Why Does Boo Radley Stay Inside?
In "To Kill a Mockingbird," Arthur "Boo" Radley stays inside because of the emotional and psychological damage that his father has wreaked up on him since childhood. Scout and Jem spend a lot of time imagining about his life because he is their neighbor but hardly ever appears outside.
At the end of the novel, when Scout is attacked on her way home from the food pageant, Boo leaves his house to save her life. This is one reason why Boo stands out as one of the "mockingbirds," or innocent forces for goodness in the book. Scout and Jem had reached out to Boo by leaving gifts for him in the knothole of a tree, and this comes back to help at a crucial point in the novel.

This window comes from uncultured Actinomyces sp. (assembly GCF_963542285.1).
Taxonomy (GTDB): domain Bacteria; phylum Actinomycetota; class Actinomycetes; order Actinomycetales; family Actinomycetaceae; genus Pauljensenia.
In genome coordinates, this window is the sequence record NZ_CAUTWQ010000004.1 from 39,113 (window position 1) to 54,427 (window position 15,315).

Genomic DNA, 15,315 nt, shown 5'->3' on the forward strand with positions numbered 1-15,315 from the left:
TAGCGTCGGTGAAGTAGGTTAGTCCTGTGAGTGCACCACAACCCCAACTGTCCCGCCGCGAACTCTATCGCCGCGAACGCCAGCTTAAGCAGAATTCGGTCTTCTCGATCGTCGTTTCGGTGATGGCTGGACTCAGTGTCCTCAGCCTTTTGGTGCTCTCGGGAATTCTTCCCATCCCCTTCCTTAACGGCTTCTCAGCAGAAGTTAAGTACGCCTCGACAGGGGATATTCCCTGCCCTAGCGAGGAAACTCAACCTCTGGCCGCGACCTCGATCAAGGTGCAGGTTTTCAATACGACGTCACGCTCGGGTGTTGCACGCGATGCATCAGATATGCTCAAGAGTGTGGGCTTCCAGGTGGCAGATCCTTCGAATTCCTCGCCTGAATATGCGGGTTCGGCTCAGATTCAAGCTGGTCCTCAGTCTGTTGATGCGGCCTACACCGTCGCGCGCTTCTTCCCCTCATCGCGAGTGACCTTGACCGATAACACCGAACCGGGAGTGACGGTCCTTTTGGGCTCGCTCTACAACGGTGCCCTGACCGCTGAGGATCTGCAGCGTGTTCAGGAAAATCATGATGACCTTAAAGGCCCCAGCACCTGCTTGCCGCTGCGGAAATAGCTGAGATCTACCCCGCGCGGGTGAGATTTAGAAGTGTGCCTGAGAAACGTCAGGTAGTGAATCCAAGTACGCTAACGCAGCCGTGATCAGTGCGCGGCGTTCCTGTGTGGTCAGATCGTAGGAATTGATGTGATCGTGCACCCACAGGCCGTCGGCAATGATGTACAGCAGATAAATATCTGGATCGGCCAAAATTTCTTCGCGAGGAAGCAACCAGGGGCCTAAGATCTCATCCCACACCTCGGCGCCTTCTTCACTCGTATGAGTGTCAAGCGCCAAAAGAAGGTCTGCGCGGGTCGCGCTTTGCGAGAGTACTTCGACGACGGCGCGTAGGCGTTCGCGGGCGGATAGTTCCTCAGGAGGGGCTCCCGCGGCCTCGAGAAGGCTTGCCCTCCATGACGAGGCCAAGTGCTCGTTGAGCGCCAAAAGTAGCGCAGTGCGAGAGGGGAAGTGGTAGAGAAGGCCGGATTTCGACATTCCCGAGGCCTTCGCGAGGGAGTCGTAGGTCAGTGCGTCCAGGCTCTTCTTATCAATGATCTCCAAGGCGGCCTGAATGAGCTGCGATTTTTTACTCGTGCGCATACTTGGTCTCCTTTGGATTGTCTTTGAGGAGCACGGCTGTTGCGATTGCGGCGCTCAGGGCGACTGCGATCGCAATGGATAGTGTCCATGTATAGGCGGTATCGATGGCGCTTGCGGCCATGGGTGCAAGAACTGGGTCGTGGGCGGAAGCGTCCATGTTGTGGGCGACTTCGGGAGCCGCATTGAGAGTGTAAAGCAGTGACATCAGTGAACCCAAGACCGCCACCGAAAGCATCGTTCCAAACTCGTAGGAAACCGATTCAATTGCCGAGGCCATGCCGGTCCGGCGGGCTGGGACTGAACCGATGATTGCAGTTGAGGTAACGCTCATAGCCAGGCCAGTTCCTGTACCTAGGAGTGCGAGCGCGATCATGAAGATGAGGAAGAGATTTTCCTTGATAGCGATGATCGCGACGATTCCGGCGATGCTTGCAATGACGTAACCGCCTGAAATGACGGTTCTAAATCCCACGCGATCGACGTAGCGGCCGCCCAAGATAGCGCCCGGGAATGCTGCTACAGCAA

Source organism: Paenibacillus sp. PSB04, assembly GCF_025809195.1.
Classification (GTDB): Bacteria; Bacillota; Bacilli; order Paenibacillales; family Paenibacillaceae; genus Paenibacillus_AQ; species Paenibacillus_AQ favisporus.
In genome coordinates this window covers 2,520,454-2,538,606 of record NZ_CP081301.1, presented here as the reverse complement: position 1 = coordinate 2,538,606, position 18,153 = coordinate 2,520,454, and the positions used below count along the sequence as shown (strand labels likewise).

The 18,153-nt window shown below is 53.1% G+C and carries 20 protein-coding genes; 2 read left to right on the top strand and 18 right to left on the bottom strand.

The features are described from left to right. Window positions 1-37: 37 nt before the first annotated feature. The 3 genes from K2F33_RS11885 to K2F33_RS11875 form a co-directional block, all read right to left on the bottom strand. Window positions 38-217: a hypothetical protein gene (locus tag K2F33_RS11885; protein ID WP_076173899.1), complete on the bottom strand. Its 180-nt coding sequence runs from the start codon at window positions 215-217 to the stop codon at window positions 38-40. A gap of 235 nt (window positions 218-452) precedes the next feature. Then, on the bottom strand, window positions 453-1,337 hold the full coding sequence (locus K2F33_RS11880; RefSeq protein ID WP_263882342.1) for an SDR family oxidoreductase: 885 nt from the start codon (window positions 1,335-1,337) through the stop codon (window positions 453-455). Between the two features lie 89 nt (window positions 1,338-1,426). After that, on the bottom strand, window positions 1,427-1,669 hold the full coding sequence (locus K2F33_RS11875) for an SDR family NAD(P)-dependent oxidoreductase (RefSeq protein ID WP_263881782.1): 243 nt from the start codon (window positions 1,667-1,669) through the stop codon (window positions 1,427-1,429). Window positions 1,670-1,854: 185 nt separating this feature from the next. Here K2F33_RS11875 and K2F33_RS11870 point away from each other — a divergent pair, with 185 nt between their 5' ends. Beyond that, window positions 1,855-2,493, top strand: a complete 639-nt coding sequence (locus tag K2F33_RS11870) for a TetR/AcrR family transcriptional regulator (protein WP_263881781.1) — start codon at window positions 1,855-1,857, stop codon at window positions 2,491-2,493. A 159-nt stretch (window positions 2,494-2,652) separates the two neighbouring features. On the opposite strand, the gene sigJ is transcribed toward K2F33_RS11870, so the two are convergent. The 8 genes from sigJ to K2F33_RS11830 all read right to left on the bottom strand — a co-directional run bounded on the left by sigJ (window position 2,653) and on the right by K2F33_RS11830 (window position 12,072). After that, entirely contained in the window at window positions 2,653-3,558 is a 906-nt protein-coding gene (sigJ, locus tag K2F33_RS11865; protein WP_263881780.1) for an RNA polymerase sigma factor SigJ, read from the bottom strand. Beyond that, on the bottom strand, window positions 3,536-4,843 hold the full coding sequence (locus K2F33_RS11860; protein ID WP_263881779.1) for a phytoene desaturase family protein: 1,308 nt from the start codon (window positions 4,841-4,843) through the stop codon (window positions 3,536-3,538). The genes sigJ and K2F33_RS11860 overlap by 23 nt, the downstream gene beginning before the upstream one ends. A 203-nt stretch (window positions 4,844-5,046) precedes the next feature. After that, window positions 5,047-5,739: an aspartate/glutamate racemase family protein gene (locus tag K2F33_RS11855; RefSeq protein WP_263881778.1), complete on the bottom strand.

The other "mockingbird" in the book is Tom Robinson, a black man who was guilty of nothing more than kindness to a white girl. However, the girl's own lack of stability, and the cruelty of her father, leads her to falsely accuse Robinson of sexual assault, and because of the harsh realities of racism in that time period, the all-white jury found Robinson guilty, and he died in prison for "trying to escape."